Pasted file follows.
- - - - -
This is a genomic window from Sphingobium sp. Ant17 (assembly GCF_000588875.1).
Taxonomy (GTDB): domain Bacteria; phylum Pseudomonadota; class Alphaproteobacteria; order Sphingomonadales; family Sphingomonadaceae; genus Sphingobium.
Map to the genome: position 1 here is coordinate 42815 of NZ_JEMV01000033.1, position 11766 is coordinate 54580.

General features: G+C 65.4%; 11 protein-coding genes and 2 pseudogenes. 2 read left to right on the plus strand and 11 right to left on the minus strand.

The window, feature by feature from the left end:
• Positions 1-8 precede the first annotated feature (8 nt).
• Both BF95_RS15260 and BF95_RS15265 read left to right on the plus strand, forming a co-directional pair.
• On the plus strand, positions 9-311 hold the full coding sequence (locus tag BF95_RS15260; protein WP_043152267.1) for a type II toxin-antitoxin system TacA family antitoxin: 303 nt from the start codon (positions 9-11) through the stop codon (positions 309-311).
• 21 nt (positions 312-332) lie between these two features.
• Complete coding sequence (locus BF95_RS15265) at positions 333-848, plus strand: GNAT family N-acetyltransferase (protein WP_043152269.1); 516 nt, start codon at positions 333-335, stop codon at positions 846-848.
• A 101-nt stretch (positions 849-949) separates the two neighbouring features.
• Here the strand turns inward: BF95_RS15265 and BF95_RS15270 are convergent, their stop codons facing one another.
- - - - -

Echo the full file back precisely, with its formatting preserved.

This is a genomic window from Sphingobium sp. Ant17 (assembly GCF_000588875.1).
Taxonomy (GTDB): domain Bacteria; phylum Pseudomonadota; class Alphaproteobacteria; order Sphingomonadales; family Sphingomonadaceae; genus Sphingobium.
Map to the genome: position 1 here is coordinate 42815 of NZ_JEMV01000033.1, position 11766 is coordinate 54580.

General features: G+C 65.4%; 11 protein-coding genes and 2 pseudogenes. 2 read left to right on the plus strand and 11 right to left on the minus strand.

The window, feature by feature from the left end:
• Positions 1-8 precede the first annotated feature (8 nt).
• Both BF95_RS15260 and BF95_RS15265 read left to right on the plus strand, forming a co-directional pair.
• On the plus strand, positions 9-311 hold the full coding sequence (locus tag BF95_RS15260; protein WP_043152267.1) for a type II toxin-antitoxin system TacA family antitoxin: 303 nt from the start codon (positions 9-11) through the stop codon (positions 309-311).
• 21 nt (positions 312-332) lie between these two features.
• Complete coding sequence (locus BF95_RS15265) at positions 333-848, plus strand: GNAT family N-acetyltransferase (protein WP_043152269.1); 516 nt, start codon at positions 333-335, stop codon at positions 846-848.
• A 101-nt stretch (positions 849-949) separates the two neighbouring features.
• Here the strand turns inward: BF95_RS15265 and BF95_RS15270 are convergent, their stop codons facing one another.